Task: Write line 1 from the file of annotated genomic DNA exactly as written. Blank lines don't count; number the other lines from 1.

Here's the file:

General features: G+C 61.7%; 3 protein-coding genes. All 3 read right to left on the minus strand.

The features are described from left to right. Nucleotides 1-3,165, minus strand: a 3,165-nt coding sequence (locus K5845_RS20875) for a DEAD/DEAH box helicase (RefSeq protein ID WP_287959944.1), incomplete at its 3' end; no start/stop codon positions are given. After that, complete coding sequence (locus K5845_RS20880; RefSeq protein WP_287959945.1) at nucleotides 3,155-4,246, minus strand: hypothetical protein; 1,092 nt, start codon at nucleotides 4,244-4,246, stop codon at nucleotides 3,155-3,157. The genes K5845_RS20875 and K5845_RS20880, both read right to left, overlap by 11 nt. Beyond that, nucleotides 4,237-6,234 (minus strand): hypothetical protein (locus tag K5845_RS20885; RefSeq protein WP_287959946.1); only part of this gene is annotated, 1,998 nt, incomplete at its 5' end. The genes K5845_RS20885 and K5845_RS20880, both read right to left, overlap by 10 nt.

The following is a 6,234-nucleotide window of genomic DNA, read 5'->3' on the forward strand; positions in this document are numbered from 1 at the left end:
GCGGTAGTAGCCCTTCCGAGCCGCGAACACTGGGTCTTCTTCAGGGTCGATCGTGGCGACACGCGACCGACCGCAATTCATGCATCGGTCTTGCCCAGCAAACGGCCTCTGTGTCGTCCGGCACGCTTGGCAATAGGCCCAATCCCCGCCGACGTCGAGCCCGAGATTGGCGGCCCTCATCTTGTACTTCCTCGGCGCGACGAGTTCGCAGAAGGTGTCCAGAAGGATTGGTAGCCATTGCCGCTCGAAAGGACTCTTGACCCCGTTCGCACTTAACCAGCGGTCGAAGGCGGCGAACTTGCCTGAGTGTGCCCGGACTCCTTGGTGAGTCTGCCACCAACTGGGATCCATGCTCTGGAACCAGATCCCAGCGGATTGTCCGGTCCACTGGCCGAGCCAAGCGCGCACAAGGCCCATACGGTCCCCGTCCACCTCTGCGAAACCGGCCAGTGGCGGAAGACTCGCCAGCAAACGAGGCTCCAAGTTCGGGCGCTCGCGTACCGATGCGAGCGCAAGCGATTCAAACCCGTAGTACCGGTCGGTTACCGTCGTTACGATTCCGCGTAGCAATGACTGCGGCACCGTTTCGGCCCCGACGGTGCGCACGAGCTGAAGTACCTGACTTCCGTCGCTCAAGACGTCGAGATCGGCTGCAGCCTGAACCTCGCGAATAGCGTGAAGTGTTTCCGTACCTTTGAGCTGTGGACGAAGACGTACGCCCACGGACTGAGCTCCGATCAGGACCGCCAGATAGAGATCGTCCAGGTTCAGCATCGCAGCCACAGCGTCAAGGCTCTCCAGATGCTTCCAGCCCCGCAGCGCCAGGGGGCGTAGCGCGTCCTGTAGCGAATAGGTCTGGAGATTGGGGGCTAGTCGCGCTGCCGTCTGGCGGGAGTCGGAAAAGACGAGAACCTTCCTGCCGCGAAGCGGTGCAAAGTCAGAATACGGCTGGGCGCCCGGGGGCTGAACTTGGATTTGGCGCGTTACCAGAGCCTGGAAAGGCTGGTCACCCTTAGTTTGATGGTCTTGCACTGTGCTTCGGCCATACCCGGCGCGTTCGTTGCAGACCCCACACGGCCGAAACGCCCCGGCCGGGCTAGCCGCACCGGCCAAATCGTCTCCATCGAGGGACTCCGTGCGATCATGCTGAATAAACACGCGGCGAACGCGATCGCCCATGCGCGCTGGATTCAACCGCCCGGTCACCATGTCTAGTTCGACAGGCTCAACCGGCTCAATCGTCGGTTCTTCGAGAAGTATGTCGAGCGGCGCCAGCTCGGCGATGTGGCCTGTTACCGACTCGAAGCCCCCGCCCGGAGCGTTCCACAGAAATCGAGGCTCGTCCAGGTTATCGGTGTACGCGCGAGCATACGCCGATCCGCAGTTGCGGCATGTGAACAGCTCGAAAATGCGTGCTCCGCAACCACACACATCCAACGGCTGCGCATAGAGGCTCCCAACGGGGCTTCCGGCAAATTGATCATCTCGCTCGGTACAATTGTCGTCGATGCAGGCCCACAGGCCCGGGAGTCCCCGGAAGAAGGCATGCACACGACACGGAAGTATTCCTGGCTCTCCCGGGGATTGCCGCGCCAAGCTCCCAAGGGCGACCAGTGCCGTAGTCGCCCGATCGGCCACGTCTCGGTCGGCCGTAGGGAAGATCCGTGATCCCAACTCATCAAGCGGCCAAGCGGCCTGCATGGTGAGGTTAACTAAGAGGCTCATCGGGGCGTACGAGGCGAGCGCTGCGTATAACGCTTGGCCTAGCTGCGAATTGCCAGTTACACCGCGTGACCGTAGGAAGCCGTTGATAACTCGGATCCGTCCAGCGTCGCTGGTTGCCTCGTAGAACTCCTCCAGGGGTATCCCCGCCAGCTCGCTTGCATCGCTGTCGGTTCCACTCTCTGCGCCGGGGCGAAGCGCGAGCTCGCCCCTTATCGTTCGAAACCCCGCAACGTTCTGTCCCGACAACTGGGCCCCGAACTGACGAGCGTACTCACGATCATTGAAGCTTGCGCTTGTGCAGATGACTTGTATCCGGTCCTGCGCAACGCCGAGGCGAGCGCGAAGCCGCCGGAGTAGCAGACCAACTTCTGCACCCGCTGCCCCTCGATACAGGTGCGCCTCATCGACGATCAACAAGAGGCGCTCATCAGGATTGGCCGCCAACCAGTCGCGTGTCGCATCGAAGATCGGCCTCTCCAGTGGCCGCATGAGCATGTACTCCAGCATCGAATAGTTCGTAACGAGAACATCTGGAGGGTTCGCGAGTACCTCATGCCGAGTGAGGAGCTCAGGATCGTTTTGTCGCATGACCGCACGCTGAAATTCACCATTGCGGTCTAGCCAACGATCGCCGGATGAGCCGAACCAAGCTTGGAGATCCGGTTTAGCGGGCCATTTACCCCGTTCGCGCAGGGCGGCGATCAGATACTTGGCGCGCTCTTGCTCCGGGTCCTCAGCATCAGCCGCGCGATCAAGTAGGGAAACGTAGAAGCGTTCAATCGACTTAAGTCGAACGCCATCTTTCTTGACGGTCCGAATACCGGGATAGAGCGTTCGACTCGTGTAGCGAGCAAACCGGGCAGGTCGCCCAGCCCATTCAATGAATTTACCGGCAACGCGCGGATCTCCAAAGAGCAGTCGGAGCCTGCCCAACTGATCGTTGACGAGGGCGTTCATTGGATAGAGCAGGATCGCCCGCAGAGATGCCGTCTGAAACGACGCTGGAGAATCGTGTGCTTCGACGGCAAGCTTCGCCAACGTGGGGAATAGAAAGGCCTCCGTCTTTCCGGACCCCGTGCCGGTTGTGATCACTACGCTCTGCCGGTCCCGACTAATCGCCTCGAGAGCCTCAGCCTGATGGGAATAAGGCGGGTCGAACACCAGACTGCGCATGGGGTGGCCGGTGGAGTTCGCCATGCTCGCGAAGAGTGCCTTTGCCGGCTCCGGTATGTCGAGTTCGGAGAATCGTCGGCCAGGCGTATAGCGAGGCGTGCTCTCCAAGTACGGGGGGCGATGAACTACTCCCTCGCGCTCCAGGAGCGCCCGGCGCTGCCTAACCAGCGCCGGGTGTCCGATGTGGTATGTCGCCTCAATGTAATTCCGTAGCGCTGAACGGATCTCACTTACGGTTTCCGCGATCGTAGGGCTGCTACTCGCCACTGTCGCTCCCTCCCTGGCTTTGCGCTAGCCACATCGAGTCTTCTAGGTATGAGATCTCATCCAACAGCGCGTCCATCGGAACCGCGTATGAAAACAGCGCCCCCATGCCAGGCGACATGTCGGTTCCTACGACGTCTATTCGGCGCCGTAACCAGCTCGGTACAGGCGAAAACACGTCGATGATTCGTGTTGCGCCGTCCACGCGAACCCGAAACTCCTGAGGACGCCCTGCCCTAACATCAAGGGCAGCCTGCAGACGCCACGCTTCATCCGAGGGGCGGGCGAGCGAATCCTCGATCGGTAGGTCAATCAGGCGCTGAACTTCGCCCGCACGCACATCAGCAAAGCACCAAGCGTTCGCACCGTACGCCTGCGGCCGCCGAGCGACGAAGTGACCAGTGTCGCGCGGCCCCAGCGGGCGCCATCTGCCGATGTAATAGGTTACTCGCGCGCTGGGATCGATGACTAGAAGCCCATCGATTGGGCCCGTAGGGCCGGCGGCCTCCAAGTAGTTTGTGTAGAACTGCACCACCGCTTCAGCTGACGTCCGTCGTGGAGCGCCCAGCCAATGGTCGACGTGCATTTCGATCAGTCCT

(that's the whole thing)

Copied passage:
General features: G+C 61.7%; 3 protein-coding genes. All 3 read right to left on the minus strand.